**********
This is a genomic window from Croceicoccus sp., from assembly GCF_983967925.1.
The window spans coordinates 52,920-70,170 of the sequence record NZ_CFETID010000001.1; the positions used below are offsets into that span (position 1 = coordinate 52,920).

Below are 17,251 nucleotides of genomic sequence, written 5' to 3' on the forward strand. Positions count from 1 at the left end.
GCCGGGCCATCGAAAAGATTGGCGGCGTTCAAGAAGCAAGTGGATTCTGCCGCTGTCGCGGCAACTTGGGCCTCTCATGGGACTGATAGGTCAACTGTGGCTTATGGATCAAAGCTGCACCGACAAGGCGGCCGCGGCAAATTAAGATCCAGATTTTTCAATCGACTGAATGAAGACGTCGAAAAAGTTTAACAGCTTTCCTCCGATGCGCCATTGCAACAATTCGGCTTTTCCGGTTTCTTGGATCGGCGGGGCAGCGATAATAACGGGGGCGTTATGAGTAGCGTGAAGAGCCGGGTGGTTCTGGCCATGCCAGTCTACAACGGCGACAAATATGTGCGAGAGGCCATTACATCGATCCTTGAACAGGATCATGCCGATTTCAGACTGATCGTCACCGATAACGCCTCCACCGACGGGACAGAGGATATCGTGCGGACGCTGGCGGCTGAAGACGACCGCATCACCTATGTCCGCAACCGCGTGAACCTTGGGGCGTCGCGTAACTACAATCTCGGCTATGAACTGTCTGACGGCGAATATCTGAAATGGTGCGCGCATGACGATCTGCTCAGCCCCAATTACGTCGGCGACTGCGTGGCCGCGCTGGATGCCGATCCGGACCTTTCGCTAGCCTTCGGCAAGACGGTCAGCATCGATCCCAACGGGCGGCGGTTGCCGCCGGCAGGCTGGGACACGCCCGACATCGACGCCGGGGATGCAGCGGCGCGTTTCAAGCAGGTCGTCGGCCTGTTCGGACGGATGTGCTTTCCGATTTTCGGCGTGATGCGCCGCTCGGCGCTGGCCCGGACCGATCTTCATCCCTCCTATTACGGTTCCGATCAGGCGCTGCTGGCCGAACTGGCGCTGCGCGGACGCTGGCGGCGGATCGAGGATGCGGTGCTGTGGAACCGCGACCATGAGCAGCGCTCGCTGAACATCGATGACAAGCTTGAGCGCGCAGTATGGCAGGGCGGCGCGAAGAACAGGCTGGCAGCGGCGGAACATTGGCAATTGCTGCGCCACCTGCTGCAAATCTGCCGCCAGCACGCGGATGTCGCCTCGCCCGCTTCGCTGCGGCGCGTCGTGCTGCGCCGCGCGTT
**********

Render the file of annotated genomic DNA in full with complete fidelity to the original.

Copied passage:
This is a genomic window from Croceicoccus sp., from assembly GCF_983967925.1.
The window spans coordinates 52,920-70,170 of the sequence record NZ_CFETID010000001.1; the positions used below are offsets into that span (position 1 = coordinate 52,920).

Below are 17,251 nucleotides of genomic sequence, written 5' to 3' on the forward strand. Positions count from 1 at the left end.
GCCGGGCCATCGAAAAGATTGGCGGCGTTCAAGAAGCAAGTGGATTCTGCCGCTGTCGCGGCAACTTGGGCCTCTCATGGGACTGATAGGTCAACTGTGGCTTATGGATCAAAGCTGCACCGACAAGGCGGCCGCGGCAAATTAAGATCCAGATTTTTCAATCGACTGAATGAAGACGTCGAAAAAGTTTAACAGCTTTCCTCCGATGCGCCATTGCAACAATTCGGCTTTTCCGGTTTCTTGGATCGGCGGGGCAGCGATAATAACGGGGGCGTTATGAGTAGCGTGAAGAGCCGGGTGGTTCTGGCCATGCCAGTCTACAACGGCGACAAATATGTGCGAGAGGCCATTACATCGATCCTTGAACAGGATCATGCCGATTTCAGACTGATCGTCACCGATAACGCCTCCACCGACGGGACAGAGGATATCGTGCGGACGCTGGCGGCTGAAGACGACCGCATCACCTATGTCCGCAACCGCGTGAACCTTGGGGCGTCGCGTAACTACAATCTCGGCTATGAACTGTCTGACGGCGAATATCTGAAATGGTGCGCGCATGACGATCTGCTCAGCCCCAATTACGTCGGCGACTGCGTGGCCGCGCTGGATGCCGATCCGGACCTTTCGCTAGCCTTCGGCAAGACGGTCAGCATCGATCCCAACGGGCGGCGGTTGCCGCCGGCAGGCTGGGACACGCCCGACATCGACGCCGGGGATGCAGCGGCGCGTTTCAAGCAGGTCGTCGGCCTGTTCGGACGGATGTGCTTTCCGATTTTCGGCGTGATGCGCCGCTCGGCGCTGGCCCGGACCGATCTTCATCCCTCCTATTACGGTTCCGATCAGGCGCTGCTGGCCGAACTGGCGCTGCGCGGACGCTGGCGGCGGATCGAGGATGCGGTGCTGTGGAACCGCGACCATGAGCAGCGCTCGCTGAACATCGATGACAAGCTTGAGCGCGCAGTATGGCAGGGCGGCGCGAAGAACAGGCTGGCAGCGGCGGAACATTGGCAATTGCTGCGCCACCTGCTGCAAATCTGCCGCCAGCACGCGGATGTCGCCTCGCCCGCTTCGCTGCGGCGCGTCGTGCTGCGCCGCGCGTT